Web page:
“You don’t just come out here and perform like that because of some magic formula. You prepare yourself to be successful; he was spot on with the game plan, so we felt that he could perform like that, but he was in a very good place.”

The work from Matera shouldn’t be ignored. He was dogged in defence; making huge tackles and was a nuisance at the breakdown, securing a turnover only metres from his own line. In attack he was just as impressive, busting tackles and hitting the line hard.

The journey the Pumas took to get to this moment was incredible. In a country that’s been ravaged by COVID-19, players spent over 100 days training in their own homes. Sanchez ran 21km inside his house, while others practiced scrummaging and lineouts with their fathers. Upon arrival in Australia, they were forced to quarantine and train within the building – undertaking defence training inside the hotel’s conference room. In spite of these challenges, the Pumas were nothing short of spectacular, bringing tears to their coach’s and fan’s eyes.

“Even playing that game was surreal for us,” Ledesma. “The boys get on the field after everything that’s happened to us this in year in Argentina, and it’s even happening now, so just getting out there and playing like they did, I would have said the same even if they’d lost. I would have been disappointed, but as proud as I am right now.”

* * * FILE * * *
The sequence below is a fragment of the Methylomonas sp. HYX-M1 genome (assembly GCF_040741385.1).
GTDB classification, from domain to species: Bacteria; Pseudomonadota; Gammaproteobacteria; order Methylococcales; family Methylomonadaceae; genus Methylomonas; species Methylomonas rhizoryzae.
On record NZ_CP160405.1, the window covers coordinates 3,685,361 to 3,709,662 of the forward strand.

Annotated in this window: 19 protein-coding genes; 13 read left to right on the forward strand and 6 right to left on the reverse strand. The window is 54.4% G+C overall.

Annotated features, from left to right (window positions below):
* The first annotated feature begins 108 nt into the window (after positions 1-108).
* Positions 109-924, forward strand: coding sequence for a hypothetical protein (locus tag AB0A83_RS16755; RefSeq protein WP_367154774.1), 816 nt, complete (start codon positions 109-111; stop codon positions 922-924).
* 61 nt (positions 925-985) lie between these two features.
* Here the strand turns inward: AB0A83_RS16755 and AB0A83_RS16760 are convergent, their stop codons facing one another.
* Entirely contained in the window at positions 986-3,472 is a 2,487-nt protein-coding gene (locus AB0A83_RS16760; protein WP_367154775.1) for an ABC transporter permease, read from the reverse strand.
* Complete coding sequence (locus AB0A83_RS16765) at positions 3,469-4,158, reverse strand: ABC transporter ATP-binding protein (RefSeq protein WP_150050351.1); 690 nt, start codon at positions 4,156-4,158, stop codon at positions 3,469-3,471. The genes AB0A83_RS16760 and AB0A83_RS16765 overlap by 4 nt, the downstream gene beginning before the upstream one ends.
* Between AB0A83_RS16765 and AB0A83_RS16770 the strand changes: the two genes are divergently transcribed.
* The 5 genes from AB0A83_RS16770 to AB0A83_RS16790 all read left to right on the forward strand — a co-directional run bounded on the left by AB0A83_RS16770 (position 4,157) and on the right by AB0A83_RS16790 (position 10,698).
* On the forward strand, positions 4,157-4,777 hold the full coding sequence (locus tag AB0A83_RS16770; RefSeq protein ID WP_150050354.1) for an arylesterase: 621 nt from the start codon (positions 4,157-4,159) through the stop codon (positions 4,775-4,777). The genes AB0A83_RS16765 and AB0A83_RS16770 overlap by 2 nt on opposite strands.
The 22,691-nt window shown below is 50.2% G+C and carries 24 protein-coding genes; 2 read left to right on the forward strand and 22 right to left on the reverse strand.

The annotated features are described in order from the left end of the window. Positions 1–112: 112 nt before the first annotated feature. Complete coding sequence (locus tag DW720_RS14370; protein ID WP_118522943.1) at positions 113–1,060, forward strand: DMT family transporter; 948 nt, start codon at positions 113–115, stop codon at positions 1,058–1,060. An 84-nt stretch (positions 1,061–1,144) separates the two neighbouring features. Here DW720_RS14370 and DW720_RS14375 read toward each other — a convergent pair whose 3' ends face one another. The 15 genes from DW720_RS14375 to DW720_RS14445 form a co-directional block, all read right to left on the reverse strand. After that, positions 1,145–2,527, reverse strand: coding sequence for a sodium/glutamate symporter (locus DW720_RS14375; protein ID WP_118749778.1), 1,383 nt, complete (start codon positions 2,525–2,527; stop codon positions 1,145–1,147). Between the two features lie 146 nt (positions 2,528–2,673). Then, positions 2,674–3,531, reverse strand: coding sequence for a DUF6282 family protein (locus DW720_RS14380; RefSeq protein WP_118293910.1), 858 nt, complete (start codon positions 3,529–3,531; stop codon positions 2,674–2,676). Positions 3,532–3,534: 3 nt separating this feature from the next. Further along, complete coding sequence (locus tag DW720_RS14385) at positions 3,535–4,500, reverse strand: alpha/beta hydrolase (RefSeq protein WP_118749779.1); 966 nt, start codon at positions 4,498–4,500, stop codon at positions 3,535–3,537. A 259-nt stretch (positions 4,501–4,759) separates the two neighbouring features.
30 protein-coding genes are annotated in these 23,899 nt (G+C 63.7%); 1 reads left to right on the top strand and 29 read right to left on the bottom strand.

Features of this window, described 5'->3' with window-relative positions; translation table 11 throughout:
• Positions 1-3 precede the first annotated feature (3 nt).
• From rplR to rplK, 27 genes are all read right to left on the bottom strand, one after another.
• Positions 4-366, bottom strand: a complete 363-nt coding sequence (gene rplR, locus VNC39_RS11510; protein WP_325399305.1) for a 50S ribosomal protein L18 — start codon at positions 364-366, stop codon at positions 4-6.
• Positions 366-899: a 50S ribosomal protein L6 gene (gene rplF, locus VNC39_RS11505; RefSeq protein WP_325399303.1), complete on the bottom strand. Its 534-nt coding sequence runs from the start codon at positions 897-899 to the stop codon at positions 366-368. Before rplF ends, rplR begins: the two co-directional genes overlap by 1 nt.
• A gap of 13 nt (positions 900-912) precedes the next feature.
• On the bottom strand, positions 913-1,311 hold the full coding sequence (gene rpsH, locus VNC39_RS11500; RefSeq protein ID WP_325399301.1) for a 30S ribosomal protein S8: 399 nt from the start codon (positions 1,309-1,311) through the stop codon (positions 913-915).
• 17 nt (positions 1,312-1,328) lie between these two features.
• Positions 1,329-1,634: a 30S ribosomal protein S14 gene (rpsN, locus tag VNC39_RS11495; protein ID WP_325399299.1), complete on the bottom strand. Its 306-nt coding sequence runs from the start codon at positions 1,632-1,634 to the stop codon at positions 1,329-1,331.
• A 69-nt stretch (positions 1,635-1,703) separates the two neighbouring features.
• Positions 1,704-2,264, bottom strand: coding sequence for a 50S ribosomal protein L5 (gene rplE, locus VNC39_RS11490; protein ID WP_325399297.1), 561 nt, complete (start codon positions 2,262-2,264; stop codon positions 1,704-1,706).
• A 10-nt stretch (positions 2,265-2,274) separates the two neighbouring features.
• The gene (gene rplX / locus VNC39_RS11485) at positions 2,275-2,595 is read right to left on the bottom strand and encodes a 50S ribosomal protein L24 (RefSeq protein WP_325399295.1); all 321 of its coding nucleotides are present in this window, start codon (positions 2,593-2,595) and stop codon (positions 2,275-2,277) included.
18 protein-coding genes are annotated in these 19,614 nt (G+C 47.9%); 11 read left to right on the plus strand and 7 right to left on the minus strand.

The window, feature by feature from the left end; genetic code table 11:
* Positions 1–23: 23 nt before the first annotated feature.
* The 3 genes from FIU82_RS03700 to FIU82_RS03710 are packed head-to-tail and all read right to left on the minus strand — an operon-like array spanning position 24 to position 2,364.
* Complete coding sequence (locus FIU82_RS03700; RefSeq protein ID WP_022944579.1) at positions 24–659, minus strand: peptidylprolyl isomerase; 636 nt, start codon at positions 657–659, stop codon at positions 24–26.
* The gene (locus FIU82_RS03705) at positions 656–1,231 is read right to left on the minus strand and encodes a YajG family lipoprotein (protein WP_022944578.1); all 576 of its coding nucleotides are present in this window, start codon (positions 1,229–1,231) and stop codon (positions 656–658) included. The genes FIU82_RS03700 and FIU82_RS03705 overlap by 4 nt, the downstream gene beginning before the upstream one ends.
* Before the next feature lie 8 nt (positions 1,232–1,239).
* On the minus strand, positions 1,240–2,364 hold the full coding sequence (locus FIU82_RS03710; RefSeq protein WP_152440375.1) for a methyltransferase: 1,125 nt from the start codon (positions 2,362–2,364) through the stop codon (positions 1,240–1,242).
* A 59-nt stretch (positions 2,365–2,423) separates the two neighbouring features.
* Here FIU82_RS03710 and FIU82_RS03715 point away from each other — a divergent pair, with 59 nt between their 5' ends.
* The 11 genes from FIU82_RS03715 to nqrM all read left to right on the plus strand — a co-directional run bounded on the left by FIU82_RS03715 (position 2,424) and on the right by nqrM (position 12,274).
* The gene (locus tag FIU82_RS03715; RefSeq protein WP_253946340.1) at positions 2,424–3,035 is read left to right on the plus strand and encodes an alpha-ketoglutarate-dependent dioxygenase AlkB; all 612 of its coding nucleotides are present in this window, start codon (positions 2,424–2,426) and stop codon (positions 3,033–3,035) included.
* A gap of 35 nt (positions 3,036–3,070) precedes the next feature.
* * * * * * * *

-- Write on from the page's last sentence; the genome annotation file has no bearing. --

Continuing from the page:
As the Pumas rightly celebrate a win for the history books, the All Blacks will be lamenting what could or should have been. For the first time in nine years, New Zealand have recorded back-to-back loses, while Ian Foster has the worst win rate — just 40 per cent — by an All Blacks coach after five Tests since 1949.

Despite this, Foster said he’s not feeling the pressure.

“I guess this role always comes with pressure,” Foster said post match.

“But I think what happened in the game is we saw a team that everyone said their disadvantage was they hadn’t played a lot of rugby, but I think their camp — their three weeks together and their two games — they’ve come in here with massive energy and I think probably a massive desire to prove something for their country, who’ve gone through a heck of a hard time.

“It’s a historic day for them, while it’s deeply disappointing for us, it’s massively exciting for them and I guess it’s a big congratulations from us to Mario and his team for what they’ve achieved.”

Facing the waiting media post match with tears in his eyes, the ecstasy from the win was clear to see on Ledesma’s face, according to him it’s one of his finest moments in rugby.

“I think we’ll remember this for a long time coming. Not only because of the game, but also the special situation that got us to the game. I guess somebody will write a book about it.”

Even if the Pumas fail to win another match this Tri-Nations it won’t matter. They arrived in Australia essentially filling in the numbers, written off and underprepared, but now will be returning home after making history with one of the greatest wins the rugby world has ever seen.